Every Tuesday from 3 to 5 PM, the Bark Bay High School fencing team holds its practice in the school cafeteria.
The rectangular room is 60 feet long (north to south) and 75 feet wide (east to west). Its primary entrance is a pair of large metal doors on the southern end of the western wall; along the remaining length of the west wall are four deep alcoves which hold the cafeteria’s roll-up benches and tables. The northern wall is only three feet tall and is actually the front of a small stage where some student assemblies and plays are performed. Along the bottom of the eastern wall are foot-tall radiators encased in black metal, vents running along the top; glass windows run up from these heating units to the top of the wall. The southern wall has two large rectangular bays leading to the kitchen; during fencing practice, these bays are closed with metal sliding doors.
The cafeteria’s floor makes it ideal for the fencing team. Tiled mostly in black, the center of the floor features fifteen rectangular areas of white tile, used to arrange the benches and tables for lunch. Each of these white tiled areas are six tiles wide and twenty long (each tile exactly a foot square), with three black tiles separating each white rectangle. Each of these white areas is approximately half the length and a little more than the full width of a regulation fencing strip; two white areas linked together with their narrow ends facing the other (and separated by three feet, the approximate distance of the en-garde lines) provides the Bark Bay fencing team with up to three makeshift strips for each practice.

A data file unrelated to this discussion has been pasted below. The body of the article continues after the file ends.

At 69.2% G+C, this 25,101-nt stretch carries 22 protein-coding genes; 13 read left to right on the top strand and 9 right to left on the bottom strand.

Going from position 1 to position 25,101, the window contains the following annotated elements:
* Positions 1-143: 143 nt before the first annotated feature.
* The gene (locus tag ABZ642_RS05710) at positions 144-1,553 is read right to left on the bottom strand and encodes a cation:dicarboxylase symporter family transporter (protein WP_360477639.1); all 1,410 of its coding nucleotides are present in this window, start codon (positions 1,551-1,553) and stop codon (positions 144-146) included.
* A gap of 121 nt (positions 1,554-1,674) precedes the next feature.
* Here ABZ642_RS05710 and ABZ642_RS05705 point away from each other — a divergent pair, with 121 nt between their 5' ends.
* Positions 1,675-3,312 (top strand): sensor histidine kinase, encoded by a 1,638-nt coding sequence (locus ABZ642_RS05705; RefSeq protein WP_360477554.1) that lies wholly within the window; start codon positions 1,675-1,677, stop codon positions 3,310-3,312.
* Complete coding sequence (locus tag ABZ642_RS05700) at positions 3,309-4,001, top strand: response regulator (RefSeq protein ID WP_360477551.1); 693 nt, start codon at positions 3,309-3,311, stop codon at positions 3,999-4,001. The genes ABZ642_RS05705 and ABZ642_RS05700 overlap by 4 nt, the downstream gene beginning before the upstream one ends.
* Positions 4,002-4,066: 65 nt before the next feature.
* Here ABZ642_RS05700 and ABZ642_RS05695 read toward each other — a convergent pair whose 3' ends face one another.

Yet there are aspects of the cafeteria that make it less than ideal for conducting a fencing practice. Lighting is generally poor; banks of fluorescent lights hang from the high ceiling and buzz constantly, as if in duress, with at least one bank flickering yet refusing to die. The floor’s surface is dusty, and often littered with spills and trash from the day’s lunch; the occasional cockroach or rat interrupts practice. Pungent odors from the day’s meal, along with an underlying scent of marinara sauce, penetrate the air.